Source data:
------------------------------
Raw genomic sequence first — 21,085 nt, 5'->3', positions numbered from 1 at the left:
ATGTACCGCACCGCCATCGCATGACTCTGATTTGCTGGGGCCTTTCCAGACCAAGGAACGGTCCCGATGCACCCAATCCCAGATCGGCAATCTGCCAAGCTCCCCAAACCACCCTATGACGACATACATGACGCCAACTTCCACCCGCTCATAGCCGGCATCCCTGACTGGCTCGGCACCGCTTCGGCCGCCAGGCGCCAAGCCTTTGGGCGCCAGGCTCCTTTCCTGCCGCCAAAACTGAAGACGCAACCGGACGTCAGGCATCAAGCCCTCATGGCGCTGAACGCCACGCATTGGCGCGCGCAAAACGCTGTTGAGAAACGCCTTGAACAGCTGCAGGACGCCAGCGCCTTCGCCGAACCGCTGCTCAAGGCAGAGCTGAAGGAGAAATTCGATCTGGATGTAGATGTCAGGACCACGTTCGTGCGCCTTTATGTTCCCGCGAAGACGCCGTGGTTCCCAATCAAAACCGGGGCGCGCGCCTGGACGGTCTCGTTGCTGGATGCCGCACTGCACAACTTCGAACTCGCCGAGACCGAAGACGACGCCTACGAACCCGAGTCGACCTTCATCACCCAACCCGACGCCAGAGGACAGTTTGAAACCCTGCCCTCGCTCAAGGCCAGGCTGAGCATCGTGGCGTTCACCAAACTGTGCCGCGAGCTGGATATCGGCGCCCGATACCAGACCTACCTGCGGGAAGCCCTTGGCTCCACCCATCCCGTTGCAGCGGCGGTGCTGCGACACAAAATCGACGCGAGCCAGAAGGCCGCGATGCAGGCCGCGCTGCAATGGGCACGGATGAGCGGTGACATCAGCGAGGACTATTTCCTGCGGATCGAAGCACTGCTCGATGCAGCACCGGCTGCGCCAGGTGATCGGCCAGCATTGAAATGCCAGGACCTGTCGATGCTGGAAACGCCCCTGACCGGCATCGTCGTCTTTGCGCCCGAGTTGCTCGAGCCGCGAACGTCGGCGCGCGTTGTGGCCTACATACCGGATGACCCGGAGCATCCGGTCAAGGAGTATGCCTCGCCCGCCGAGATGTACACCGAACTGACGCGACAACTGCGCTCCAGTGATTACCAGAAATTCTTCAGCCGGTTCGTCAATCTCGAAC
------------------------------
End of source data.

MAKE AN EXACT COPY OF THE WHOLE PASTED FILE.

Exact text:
Raw genomic sequence first — 21,085 nt, 5'->3', positions numbered from 1 at the left:
ATGTACCGCACCGCCATCGCATGACTCTGATTTGCTGGGGCCTTTCCAGACCAAGGAACGGTCCCGATGCACCCAATCCCAGATCGGCAATCTGCCAAGCTCCCCAAACCACCCTATGACGACATACATGACGCCAACTTCCACCCGCTCATAGCCGGCATCCCTGACTGGCTCGGCACCGCTTCGGCCGCCAGGCGCCAAGCCTTTGGGCGCCAGGCTCCTTTCCTGCCGCCAAAACTGAAGACGCAACCGGACGTCAGGCATCAAGCCCTCATGGCGCTGAACGCCACGCATTGGCGCGCGCAAAACGCTGTTGAGAAACGCCTTGAACAGCTGCAGGACGCCAGCGCCTTCGCCGAACCGCTGCTCAAGGCAGAGCTGAAGGAGAAATTCGATCTGGATGTAGATGTCAGGACCACGTTCGTGCGCCTTTATGTTCCCGCGAAGACGCCGTGGTTCCCAATCAAAACCGGGGCGCGCGCCTGGACGGTCTCGTTGCTGGATGCCGCACTGCACAACTTCGAACTCGCCGAGACCGAAGACGACGCCTACGAACCCGAGTCGACCTTCATCACCCAACCCGACGCCAGAGGACAGTTTGAAACCCTGCCCTCGCTCAAGGCCAGGCTGAGCATCGTGGCGTTCACCAAACTGTGCCGCGAGCTGGATATCGGCGCCCGATACCAGACCTACCTGCGGGAAGCCCTTGGCTCCACCCATCCCGTTGCAGCGGCGGTGCTGCGACACAAAATCGACGCGAGCCAGAAGGCCGCGATGCAGGCCGCGCTGCAATGGGCACGGATGAGCGGTGACATCAGCGAGGACTATTTCCTGCGGATCGAAGCACTGCTCGATGCAGCACCGGCTGCGCCAGGTGATCGGCCAGCATTGAAATGCCAGGACCTGTCGATGCTGGAAACGCCCCTGACCGGCATCGTCGTCTTTGCGCCCGAGTTGCTCGAGCCGCGAACGTCGGCGCGCGTTGTGGCCTACATACCGGATGACCCGGAGCATCCGGTCAAGGAGTATGCCTCGCCCGCCGAGATGTACACCGAACTGACGCGACAACTGCGCTCCAGTGATTACCAGAAATTCTTCAGCCGGTTCGTCAATCTCGAAC